Tag Archive | fall planting

Transplant Shrub Roses

The best transplanting time depends on where you live. From the warmer parts of zone 5 on south, the shrubs will do best if moved in early fall, though early spring is also a possibility. In colder climates, the preference is reversed: it’s best to move the roses in spring, as soon as the ground can be worked, but you can also move them in the fall if you do it at least six weeks before hard frost is expected.

Assuming you move them to an area that has good soil, good sun, and good air circulation, relocation should be no problem. But digging up and moving plants does always create some stress, so for best results:

  • If possible, choose an overcast day for the transplanting operation.
  • Water the roses thoroughly two days before you plan to move them.
  • Be sure to prepare the new planting holes before you dig up the roses; the less time the roots spend enjoying the light of day, the better. Err on the side of generosity when deciding how big to make the new holes; filling in one that turned out to be too big is a lot easier (on the rose, anyway) than last-minute expansion of a hole that turned out to be too small. It’s also wise to have dampened burlap handy to cover the roots if they are going to be exposed for longer than a few minutes.
  • If you’re transplanting in spring, take the opportunity to remove weak growth and prune for shape. But if you are transplanting in the fall, wait until the following spring before pruning anything unless it has been injured.

Roses and Epsom salts

While Epsom salts belong on every gardener’s shelf, its primary use is in the gardener’s bath after a hard day of bending and digging.

There are many gardeners who swear by the salts for their roses or spinach. And perhaps it does help sometimes because Epsom salts contains magnesium and sulfur, two essential micronutrients. Magnesium is found in chlorophyll, which helps plants turn sunshine into food, and sulfur is used to make several proteins. If your soil were deficient in one of these elements, Epsom salts might do some good, but most specialists in plant nutrition say that average garden soil contains enough sulfur and magnesium in forms that are readily available to the plants to keep everyone happy and healthy.

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Better Vegetables Ahead

by Diana Alfuth, horticulture educator for Pierce and St. Croix counties UW-Extension

As you harvest your vegetable garden, there are things you can do to improve your soil for better crops next year, including planting cover crops! Cover crops, sometimes called green manures, are relatively fast-growing plants that improve the soil’s physical structure and fertility.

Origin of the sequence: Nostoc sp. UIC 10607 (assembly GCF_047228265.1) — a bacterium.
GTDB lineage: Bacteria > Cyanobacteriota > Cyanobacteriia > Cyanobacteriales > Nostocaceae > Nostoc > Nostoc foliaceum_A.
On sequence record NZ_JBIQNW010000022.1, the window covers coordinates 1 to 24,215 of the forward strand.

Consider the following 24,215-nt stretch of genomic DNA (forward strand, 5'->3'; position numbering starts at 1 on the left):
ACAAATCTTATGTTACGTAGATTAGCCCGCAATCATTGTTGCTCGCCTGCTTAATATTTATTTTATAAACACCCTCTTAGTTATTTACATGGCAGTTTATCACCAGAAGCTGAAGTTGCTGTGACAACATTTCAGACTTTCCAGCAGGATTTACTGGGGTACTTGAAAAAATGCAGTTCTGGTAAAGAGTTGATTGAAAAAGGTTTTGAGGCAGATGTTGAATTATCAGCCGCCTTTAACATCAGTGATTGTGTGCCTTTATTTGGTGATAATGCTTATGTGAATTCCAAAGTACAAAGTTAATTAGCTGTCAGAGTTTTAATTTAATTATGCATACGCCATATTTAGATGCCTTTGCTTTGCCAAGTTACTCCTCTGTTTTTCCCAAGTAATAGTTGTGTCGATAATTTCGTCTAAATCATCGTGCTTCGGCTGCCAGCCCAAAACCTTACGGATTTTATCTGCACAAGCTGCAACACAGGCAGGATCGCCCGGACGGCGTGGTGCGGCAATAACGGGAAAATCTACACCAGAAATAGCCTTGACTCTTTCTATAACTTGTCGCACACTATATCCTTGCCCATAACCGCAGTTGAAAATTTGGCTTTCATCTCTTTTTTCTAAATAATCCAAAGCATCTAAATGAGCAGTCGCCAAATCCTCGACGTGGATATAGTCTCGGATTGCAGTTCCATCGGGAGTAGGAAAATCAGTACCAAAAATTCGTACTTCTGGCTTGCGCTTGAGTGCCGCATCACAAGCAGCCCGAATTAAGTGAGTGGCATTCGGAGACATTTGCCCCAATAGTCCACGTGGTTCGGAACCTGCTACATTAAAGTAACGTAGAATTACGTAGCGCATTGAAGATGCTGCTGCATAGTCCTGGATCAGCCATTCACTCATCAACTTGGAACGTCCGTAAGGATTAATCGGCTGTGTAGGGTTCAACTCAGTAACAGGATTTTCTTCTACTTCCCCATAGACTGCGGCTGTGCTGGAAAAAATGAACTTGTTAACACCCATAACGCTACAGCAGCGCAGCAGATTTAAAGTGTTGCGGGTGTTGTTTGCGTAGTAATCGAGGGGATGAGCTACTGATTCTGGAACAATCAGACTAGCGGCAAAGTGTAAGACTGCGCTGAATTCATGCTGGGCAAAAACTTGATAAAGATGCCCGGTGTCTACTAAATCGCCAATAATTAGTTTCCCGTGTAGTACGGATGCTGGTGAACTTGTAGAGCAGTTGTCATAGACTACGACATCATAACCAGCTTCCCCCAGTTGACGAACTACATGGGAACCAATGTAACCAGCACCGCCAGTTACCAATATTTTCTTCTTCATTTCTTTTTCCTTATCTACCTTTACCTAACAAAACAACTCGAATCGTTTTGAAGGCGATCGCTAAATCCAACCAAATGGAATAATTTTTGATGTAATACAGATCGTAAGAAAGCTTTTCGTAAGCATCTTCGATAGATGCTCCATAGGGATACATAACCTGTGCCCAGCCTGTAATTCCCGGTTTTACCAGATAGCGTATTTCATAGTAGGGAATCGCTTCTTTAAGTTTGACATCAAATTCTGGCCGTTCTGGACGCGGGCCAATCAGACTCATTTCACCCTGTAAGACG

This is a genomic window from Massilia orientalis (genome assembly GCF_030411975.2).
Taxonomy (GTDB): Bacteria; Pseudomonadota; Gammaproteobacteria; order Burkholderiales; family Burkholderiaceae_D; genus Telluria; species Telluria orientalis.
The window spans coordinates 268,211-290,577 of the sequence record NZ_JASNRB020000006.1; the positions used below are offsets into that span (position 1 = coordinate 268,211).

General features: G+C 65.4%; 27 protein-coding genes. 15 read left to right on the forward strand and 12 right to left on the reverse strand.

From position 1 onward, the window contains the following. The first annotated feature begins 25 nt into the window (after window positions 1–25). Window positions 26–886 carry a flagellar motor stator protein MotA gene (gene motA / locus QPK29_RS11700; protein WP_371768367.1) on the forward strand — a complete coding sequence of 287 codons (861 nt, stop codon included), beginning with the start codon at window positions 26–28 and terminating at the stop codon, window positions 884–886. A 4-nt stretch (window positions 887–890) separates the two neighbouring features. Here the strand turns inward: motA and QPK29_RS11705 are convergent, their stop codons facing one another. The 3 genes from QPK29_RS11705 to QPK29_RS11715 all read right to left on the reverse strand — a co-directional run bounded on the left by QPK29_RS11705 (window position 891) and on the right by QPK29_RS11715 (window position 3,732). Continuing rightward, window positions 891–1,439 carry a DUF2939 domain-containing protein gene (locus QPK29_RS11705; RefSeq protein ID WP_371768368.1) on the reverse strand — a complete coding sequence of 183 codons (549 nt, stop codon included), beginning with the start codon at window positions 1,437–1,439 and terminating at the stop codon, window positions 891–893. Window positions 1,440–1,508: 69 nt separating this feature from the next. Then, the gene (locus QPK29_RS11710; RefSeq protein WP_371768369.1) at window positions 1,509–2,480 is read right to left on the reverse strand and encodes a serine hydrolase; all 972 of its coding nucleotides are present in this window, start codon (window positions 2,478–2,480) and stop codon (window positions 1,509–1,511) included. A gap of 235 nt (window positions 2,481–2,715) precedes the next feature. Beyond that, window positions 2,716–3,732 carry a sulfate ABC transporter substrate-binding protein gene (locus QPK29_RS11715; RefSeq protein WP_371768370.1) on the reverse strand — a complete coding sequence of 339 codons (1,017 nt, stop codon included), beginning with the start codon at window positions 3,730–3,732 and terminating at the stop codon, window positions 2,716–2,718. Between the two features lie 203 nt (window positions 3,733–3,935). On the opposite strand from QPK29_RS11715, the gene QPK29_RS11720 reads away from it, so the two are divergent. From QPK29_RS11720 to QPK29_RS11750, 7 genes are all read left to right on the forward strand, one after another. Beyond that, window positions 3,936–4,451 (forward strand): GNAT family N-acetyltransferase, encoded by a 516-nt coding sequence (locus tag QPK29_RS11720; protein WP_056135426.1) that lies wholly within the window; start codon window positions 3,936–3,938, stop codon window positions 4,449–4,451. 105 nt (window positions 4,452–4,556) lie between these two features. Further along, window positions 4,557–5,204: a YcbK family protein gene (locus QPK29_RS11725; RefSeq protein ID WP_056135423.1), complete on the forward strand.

Seed cover crops into areas as you harvest your vegetables. As they grow, they act as reservoirs for plant nutrients, such as nitrogen, phosphorus, and potassium, as well as micronutrients. When worked into the soil, cover crops return those nutrients to the soil, making them available to future vegetables crops. They also increase organic matter to improve the soil’s overall physical structure. Cover crops in the pea (legume) family are able to convert nitrogen from the air into a form useable by plants. Cover crops also reduce bare soil, which helps prevent soil erosion and weed growth.

Cover Crops for Late Summer and Early Fall
Cover Crop Seeding Rate Comments
for 100 Sq. Ft.
Oats 4 pounds Medium growth rate dies in winter
Field Peas 5 pounds Fixes nitrogen; outcompetes weeds dies in winter
Oilseed Radish 1 pound Fast growth rate; breaks compacting dies in winter
Winter Rye 4 pounds Fast grower; can be planted late
Annual Ryegrass 1 pound Fast growing dies in winter
Winter Wheat 2 pounds Fast growing; not for low pH soil

Which cover crop is best for your garden depends on your needs. While some cover crops should be planted early in the growing season, cool-season cover crops are planted in late summer to early fall, early enough so that they establish some growth before winter. Some crops will be killed by freezing temperatures, while others will go dormant for winter and begin growing again in spring. Those that are killed by freezing, such as oats, are good for use in areas where you will do an early spring planting of cool-season vegetables. If warm-season vegetables will be planted, cover crops, such as winter rye, which will resume growth in spring, may be a good choice.

To get the most from your cover crop, mow or till the plants before they flower to keep them from storing nutrients in their seeds and to prevent self-seeding in your garden. After working the plants into your soil, allow at least a couple of weeks for them to decompose before planting your vegetable crops.

Mache

We’re honored that our blog is regularly followed, and often reposted, by the Strafford County Master Gardeners in Strafford County, New Hampshire. This is a post that appeared on their blog in early January of this year. An interesting idea for our members who also live in a similar weather zone: planting Mache along with our other fall plantings.